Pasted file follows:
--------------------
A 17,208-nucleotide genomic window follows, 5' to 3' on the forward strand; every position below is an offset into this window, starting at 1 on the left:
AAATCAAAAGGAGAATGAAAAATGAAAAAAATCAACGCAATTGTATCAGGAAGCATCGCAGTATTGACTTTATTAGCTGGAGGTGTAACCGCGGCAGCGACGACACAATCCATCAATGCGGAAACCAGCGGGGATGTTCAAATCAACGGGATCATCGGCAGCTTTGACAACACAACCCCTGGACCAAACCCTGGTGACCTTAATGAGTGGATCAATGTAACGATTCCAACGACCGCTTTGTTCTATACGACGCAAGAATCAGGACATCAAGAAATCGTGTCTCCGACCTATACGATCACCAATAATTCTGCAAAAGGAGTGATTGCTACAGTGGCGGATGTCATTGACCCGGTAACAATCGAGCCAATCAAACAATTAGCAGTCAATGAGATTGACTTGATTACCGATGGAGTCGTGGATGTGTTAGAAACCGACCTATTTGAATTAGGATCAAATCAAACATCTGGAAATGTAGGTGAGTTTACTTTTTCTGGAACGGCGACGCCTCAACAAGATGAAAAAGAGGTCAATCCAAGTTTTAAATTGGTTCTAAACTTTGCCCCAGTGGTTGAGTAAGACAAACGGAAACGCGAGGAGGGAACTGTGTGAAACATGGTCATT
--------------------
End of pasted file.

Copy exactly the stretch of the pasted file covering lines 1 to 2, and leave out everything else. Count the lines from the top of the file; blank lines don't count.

A 17,208-nucleotide genomic window follows, 5' to 3' on the forward strand; every position below is an offset into this window, starting at 1 on the left:
AAATCAAAAGGAGAATGAAAAATGAAAAAAATCAACGCAATTGTATCAGGAAGCATCGCAGTATTGACTTTATTAGCTGGAGGTGTAACCGCGGCAGCGACGACACAATCCATCAATGCGGAAACCAGCGGGGATGTTCAAATCAACGGGATCATCGGCAGCTTTGACAACACAACCCCTGGACCAAACCCTGGTGACCTTAATGAGTGGATCAATGTAACGATTCCAACGACCGCTTTGTTCTATACGACGCAAGAATCAGGACATCAAGAAATCGTGTCTCCGACCTATACGATCACCAATAATTCTGCAAAAGGAGTGATTGCTACAGTGGCGGATGTCATTGACCCGGTAACAATCGAGCCAATCAAACAATTAGCAGTCAATGAGATTGACTTGATTACCGATGGAGTCGTGGATGTGTTAGAAACCGACCTATTTGAATTAGGATCAAATCAAACATCTGGAAATGTAGGTGAGTTTACTTTTTCTGGAACGGCGACGCCTCAACAAGATGAAAAAGAGGTCAATCCAAGTTTTAAATTGGTTCTAAACTTTGCCCCAGTGGTTGAGTAAGACAAACGGAAACGCGAGGAGGGAACTGTGTGAAACATGGTCATT